Preconditioning and tolerance against cerebral ischaemia: from experimental strategies to clinical use

Lancet Neurol. 2009 Apr;8(4):398-412. doi: 10.1016/S1474-4422(09)70054-7.

Abstract

Neuroprotection and brain repair in patients after acute brain damage are still major unfulfilled medical needs. Pharmacological treatments are either ineffective or confounded by adverse effects. Consequently, endogenous mechanisms by which the brain protects itself against noxious stimuli and recovers from damage are being studied. Research on preconditioning, also known as induced tolerance, over the past decade has resulted in various promising strategies for the treatment of patients with acute brain injury. Several of these strategies are being tested in randomised clinical trials. Additionally, research into preconditioning has led to the idea of prophylactically inducing protection in patients such as those undergoing brain surgery and those with transient ischaemic attack or subarachnoid haemorrhage who are at high risk of brain injury in the near future. In this Review, we focus on the clinical issues relating to preconditioning and tolerance in the brain; specifically, we discuss the clinical situations that might benefit from such procedures. We also discuss whether preconditioning and tolerance occur naturally in the brain and assess the most promising candidate strategies that are being investigated.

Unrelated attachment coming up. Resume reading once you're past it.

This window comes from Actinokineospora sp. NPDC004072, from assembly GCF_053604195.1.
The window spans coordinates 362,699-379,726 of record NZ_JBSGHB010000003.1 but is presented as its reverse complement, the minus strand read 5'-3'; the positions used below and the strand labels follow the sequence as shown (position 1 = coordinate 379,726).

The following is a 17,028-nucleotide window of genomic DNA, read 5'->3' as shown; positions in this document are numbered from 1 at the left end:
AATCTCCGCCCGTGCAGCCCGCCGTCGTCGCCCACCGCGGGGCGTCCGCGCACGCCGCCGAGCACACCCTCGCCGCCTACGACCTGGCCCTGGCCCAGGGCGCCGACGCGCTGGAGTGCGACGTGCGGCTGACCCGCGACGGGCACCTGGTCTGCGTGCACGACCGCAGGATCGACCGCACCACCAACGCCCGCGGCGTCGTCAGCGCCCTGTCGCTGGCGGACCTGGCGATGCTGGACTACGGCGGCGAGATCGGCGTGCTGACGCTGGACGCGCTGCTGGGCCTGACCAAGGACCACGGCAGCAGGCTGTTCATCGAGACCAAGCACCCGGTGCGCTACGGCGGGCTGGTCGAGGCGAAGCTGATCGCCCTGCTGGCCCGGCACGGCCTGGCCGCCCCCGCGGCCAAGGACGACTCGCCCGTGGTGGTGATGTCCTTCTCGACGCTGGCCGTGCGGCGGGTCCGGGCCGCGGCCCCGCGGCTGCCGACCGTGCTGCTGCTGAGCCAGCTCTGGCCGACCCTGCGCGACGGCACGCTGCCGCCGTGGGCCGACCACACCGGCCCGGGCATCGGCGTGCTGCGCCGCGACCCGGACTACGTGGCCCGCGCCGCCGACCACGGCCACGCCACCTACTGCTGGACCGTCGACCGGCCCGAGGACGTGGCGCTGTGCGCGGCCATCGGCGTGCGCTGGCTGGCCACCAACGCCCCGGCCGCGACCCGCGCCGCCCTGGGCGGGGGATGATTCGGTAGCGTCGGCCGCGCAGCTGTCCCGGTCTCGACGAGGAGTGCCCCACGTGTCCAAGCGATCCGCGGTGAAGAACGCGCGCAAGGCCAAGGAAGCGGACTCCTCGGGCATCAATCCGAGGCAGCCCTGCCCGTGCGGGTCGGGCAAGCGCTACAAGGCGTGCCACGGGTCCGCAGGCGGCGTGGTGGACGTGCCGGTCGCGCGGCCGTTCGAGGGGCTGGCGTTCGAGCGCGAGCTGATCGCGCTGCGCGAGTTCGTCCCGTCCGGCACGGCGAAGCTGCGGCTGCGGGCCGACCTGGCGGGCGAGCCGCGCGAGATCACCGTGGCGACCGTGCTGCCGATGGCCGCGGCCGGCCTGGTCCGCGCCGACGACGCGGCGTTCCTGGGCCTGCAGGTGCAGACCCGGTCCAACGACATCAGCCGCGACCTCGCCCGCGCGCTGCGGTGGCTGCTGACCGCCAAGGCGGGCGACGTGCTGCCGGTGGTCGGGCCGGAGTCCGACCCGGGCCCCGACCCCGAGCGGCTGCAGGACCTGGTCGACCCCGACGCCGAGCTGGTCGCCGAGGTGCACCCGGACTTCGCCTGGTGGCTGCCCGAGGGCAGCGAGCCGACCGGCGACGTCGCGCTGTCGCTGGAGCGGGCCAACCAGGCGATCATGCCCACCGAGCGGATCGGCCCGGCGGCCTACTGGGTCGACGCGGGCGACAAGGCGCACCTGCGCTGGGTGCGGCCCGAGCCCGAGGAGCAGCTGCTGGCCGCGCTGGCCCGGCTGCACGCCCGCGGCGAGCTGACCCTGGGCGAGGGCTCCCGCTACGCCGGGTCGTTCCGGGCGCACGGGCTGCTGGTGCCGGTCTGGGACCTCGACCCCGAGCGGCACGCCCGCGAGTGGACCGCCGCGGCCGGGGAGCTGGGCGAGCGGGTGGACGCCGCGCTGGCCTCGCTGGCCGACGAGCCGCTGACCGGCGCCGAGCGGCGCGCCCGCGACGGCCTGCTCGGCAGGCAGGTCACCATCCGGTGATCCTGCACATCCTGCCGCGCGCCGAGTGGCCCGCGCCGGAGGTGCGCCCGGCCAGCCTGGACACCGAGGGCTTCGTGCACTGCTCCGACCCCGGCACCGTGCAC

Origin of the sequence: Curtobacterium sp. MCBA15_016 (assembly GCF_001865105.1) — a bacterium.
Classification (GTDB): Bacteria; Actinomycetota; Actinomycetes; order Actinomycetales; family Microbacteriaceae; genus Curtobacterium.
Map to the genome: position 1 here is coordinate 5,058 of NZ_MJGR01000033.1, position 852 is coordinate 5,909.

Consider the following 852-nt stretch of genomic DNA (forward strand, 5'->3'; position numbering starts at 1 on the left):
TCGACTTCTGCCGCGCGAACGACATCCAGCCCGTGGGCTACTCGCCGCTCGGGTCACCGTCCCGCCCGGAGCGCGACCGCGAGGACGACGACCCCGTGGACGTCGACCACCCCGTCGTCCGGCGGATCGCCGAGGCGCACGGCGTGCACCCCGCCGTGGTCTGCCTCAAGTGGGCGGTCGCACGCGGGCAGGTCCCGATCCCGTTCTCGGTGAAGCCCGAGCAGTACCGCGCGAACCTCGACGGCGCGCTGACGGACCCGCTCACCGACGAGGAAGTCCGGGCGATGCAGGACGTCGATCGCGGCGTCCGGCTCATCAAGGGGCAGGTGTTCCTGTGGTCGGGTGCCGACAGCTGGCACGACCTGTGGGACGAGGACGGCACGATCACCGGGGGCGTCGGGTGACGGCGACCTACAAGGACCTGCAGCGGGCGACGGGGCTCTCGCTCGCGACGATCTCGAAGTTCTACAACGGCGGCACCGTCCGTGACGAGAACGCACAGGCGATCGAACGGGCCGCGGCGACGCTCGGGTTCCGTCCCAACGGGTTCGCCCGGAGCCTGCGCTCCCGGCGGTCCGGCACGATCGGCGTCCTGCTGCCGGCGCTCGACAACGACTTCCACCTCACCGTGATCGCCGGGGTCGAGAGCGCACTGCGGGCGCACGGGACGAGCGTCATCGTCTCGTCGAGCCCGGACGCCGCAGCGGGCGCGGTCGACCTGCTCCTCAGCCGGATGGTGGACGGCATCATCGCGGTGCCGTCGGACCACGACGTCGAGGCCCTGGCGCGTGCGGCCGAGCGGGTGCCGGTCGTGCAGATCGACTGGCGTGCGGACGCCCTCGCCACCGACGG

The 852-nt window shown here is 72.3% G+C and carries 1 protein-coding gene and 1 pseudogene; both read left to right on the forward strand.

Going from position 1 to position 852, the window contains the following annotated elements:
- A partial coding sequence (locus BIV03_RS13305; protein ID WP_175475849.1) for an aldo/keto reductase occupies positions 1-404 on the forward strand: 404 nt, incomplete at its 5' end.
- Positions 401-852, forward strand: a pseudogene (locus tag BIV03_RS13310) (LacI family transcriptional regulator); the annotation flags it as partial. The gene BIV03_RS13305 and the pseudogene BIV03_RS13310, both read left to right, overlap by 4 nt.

Publication types

  • Research Support, N.I.H., Extramural
  • Research Support, Non-U.S. Gov't
  • Review

MeSH terms

  • Animals
  • Brain / blood supply
  • Brain / physiopathology
  • Brain Ischemia / immunology
  • Brain Ischemia / prevention & control
  • Brain Ischemia / therapy*
  • Cerebrovascular Circulation / physiology
  • Gene Expression
  • Humans
  • Hypoxia-Inducible Factor 1 / metabolism
  • Ischemic Preconditioning* / methods
  • Microcirculation / physiology
  • Randomized Controlled Trials as Topic
  • Stroke / immunology
  • Stroke / therapy
  • Treatment Outcome

Substances

  • Hypoxia-Inducible Factor 1